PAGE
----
With regard to annihilationism, I would just say very briefly–and Derek may want to direct you to specific texts– but with regard to annihilationism, Jesus speaks as much or more about eternal punishment as He does about eternal life, everlasting life. And so if you argue for a cessation or a termination of punishment, you've got a problem on the other side of that as well.
With regard to soul sleep, it has been uniformly rejected by orthodox interpreters of the Scripture. And have I covered those four now? Derek?
Dr. Thomas: Let me add a couple of things about soul sleep. It's very interesting. John Calvin, before he became the great Reformer that we all know him to be now, after writing what was basically his doctoral dissertation on the Roman jurist, Seneca, wrote his first book on soul sleep. It was called Psychopannychia. It wouldn't be a best-seller today, but it was on this issue. It was a very dominant, prevalent, worrying issue in the sixteenth century–that after death there is unconsciousness, there is lack of consciousness between death and the resurrection of Christ (the bodily resurrection at the time of the Second Coming of Christ). Now the answer to that of course would be Scriptures like Jesus’ words to the dying thief: “Today you will be with Me in paradise.”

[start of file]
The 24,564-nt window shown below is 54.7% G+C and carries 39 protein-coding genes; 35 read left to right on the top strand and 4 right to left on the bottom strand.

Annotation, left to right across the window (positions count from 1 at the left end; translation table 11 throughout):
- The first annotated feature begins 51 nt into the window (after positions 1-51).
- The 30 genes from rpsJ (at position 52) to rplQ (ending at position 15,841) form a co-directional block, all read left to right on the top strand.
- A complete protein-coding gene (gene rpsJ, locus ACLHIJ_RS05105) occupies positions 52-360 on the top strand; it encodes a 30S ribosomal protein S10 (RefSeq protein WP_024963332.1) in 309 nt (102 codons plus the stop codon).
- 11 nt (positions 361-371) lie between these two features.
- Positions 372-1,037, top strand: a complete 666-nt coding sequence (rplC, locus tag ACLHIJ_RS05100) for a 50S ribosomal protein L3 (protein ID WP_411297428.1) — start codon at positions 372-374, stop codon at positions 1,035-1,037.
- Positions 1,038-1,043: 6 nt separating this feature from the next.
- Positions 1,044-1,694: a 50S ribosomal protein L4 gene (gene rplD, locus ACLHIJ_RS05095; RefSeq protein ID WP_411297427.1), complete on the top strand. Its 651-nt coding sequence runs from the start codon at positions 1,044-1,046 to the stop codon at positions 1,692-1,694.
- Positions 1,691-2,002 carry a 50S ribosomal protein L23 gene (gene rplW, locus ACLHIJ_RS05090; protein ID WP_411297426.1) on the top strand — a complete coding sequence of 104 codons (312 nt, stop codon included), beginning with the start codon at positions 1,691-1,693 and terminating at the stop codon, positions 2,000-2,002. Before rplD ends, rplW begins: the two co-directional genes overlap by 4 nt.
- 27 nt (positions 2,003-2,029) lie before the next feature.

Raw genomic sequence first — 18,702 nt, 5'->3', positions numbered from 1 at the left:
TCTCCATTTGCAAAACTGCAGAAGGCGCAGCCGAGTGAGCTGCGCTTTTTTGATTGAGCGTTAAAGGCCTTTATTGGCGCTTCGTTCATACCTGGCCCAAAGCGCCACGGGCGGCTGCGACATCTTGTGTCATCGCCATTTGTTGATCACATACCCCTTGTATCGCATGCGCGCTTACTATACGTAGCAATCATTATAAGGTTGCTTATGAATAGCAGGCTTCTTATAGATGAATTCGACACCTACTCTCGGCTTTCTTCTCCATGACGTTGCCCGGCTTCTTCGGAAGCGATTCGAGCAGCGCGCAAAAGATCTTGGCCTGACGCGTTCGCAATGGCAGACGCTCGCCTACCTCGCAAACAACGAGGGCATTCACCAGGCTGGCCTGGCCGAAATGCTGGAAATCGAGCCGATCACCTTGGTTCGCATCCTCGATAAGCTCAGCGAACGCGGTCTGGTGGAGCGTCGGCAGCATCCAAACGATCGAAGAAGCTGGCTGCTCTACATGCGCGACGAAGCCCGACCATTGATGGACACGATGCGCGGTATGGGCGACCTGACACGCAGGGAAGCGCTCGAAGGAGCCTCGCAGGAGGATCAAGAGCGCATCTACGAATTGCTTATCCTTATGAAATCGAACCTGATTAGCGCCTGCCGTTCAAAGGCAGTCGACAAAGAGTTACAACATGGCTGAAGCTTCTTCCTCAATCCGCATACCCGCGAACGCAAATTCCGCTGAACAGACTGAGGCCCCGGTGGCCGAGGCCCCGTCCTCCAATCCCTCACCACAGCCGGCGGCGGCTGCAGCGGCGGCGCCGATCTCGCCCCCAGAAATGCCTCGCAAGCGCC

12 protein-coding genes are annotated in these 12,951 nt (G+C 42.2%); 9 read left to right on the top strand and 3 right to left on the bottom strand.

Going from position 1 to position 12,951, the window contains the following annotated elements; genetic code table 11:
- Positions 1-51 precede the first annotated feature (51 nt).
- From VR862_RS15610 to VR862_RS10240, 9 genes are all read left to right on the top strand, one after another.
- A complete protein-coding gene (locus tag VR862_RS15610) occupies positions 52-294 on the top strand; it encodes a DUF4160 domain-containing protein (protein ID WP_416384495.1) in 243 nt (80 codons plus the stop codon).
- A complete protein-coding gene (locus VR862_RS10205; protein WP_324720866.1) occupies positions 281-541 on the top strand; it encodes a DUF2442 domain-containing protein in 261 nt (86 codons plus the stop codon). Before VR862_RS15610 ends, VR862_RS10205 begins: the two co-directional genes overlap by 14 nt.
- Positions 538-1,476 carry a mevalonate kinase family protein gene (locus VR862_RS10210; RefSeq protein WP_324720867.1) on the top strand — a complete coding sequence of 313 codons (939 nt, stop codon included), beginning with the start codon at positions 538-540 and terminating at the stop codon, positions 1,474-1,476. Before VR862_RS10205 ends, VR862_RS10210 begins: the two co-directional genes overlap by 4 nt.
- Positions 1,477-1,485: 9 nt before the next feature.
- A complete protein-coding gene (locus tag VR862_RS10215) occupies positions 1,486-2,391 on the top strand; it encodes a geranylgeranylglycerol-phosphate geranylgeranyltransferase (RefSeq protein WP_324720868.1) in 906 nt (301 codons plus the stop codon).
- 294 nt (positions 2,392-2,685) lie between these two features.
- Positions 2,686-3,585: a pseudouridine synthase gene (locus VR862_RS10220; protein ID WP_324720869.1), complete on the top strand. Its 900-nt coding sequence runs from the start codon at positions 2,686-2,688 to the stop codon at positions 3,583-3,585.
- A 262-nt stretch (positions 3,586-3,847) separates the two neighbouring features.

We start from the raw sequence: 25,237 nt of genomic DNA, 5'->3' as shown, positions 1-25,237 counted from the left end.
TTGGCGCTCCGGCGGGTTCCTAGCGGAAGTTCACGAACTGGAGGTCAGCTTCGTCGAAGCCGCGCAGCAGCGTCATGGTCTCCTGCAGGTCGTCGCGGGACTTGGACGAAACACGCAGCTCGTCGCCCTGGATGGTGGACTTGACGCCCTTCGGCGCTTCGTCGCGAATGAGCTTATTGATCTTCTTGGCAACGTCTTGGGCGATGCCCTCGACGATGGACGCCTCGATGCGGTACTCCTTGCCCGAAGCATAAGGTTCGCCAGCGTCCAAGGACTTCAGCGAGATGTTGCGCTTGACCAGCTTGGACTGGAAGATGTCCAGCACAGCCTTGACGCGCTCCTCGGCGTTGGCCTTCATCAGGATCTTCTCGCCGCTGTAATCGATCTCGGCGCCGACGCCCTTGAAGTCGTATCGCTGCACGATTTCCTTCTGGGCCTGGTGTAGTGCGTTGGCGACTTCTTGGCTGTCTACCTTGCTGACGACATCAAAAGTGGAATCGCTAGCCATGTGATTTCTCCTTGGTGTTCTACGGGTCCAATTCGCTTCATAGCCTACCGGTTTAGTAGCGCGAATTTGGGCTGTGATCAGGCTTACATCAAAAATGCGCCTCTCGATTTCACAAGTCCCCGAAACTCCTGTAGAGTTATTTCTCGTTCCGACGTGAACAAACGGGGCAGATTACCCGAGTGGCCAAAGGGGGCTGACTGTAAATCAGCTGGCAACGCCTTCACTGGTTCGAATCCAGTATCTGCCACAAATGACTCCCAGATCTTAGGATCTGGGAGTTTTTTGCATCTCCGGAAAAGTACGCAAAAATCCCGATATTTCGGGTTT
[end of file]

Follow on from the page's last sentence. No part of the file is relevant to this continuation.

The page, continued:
Now how do the soul sleep folk treat that text? Well, of course it's to do with grammar. They insert a comma. “Jesus said, ‘Today you will be with Me in paradise’” and they read that to be “Jesus said to him today [comma] you will be with Me in paradise.” And the insertion of a comma at a certain point changes the meaning entirely. Now there are lots of good, sound exegetical reasons for placing the comma in the grammar as we have it in our English Bibles so that Jesus is saying that very day the dying thief would have a consciousness of being with Christ in heaven.
Paul can say (and Ligon's about to come to it in Philippians), “To be absent from the body is to be present with the Lord.” He wrestles, you remember, in Philippians 1–“I have a desire to depart and to be with Christ, which is far better…” and he has a longing also to stay because it will be good for the Philippians if he does so. So those would be passages, biblical passages denying soul sleep.
On annihilationism, a view largely that comes, I think, in the tidal wave of philosophical objections to the idea of eternal punishment…. Annihilation says that all those who are unbelievers will be annihilated at the point of death, perhaps, or maybe at the point of the Day of Judgment, but there is no eternal punishment. And there are a whole slew of reasons why annihilationism is favored. Some of it is philosophical. They will sometimes say things like it's based on the view that the soul is immortal, and that that is a Hellenistic (or Greek) idea, not a biblical idea. You read a lot of that in some current literature. And another view that is sometimes put forth is that the idea of conscious eternal punishment is somehow sub-Christian. Well, the fact of the matter is that there are exegetical reasons for supporting eternal punishment, and it's as simple as the use of the term eternal. It's the same word (ionos in Greek) that is used of eternal life, as is used of eternal punishment. And if you tamper with it on one side, you’ll tamper with it on the other.